David Mills tells Berlusconi trial of 'false letter'

Lawyer David Mills going to court, 28 Nov 11 (TV grab)
Image caption David Mills gave evidence to an Italian court via video link

UK lawyer David Mills has told a court he is "deeply ashamed" for falsely claiming former Italian Prime Minister Silvio Berlusconi had given him $600,000 (£382,000).

Mr Mills said the money had actually come from an associate he had not wanted to admit dealing with.

He was testifying in Mr Berlusconi's trial in Milan via a video link from Westminster Magistrates' Court.

The ex-PM is accused of paying his tax lawyer to lie under oath in the 1990s.

The trial is one of four which Mr Berlusconi, who stepped down last month, is involved in. He denies the charges.

Mr Mills, who is separated from his wife, former Labour cabinet minister Tessa Jowell, was convicted of perjury in his absence in February 2009.

But a year later he was acquitted by the Italian Supreme Court under the country's statute of limitations.

'Major worries'

Giving evidence, Mr Mills described the letter he wrote as "a scenario that I invented in order to be presented to the Inland Revenue".

"It's pure imagination. It's fiction. It's a novel," he added.

Mr Mills, who gave the letter to his accountant Bob Drennan in early 2004, told the court the money had actually come from his friend and associate Diego Attanasio.

Image caption Silvio Berlusconi faces four trials in total

"I had two major worries," he told the court.

"The first was that I had to be able to justify to the Inland Revenue why I had registered it as a gift and therefore not taxable.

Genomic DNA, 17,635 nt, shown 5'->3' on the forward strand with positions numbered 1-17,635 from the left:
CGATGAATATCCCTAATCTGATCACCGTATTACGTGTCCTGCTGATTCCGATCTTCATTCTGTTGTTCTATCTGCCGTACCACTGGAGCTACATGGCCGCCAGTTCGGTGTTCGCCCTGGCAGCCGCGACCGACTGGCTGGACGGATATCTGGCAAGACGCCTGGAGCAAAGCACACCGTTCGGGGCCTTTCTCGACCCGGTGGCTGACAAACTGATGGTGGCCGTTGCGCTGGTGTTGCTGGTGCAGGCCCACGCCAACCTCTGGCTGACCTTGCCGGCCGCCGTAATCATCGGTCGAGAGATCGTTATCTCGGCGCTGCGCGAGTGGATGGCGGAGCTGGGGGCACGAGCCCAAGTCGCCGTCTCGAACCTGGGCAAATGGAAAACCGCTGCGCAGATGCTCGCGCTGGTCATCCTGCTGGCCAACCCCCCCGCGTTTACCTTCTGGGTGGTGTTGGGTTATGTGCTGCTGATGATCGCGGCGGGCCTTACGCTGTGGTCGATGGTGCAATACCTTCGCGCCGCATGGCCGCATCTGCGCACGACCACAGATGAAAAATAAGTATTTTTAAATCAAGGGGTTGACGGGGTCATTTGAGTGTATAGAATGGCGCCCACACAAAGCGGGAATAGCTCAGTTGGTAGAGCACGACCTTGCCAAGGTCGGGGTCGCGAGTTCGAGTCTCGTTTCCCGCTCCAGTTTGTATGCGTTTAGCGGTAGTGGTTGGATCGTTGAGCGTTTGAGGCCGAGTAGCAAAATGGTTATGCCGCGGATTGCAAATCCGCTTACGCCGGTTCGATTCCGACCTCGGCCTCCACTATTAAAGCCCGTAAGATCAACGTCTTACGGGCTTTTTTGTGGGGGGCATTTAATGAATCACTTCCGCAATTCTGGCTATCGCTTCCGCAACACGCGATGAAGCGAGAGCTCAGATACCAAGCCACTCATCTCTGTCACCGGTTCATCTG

"My second concern was in relation to Diego Attanasio. I had two reasons to be worried about him as I didn't want to cause him trouble in Italy and, secondly, because I was investing in his affairs and I didn't wish that to be a subject of any interest either."

Pressed further by Italian prosecutors on the letter, Mr Mills said: "I was in a panic, unable to sleep and was not in a normal state of mind.

"I needed to provide to the Inland Revenue a story which explained why I had treated the money as a gift and not as income.

"In other words, to show to the Inland Revenue that I had made a mistake in good faith and not because I was merely trying to evade my taxes."

On Monday, Mr Mills was warned that he may commit an offence under the Italian legal system if he did not give full answers to a court.

Mr Berlusconi faces two other corruption trials and is also accused in another case of paying an underage prostitute and of abuse of power.

In all cases he says he is innocent.

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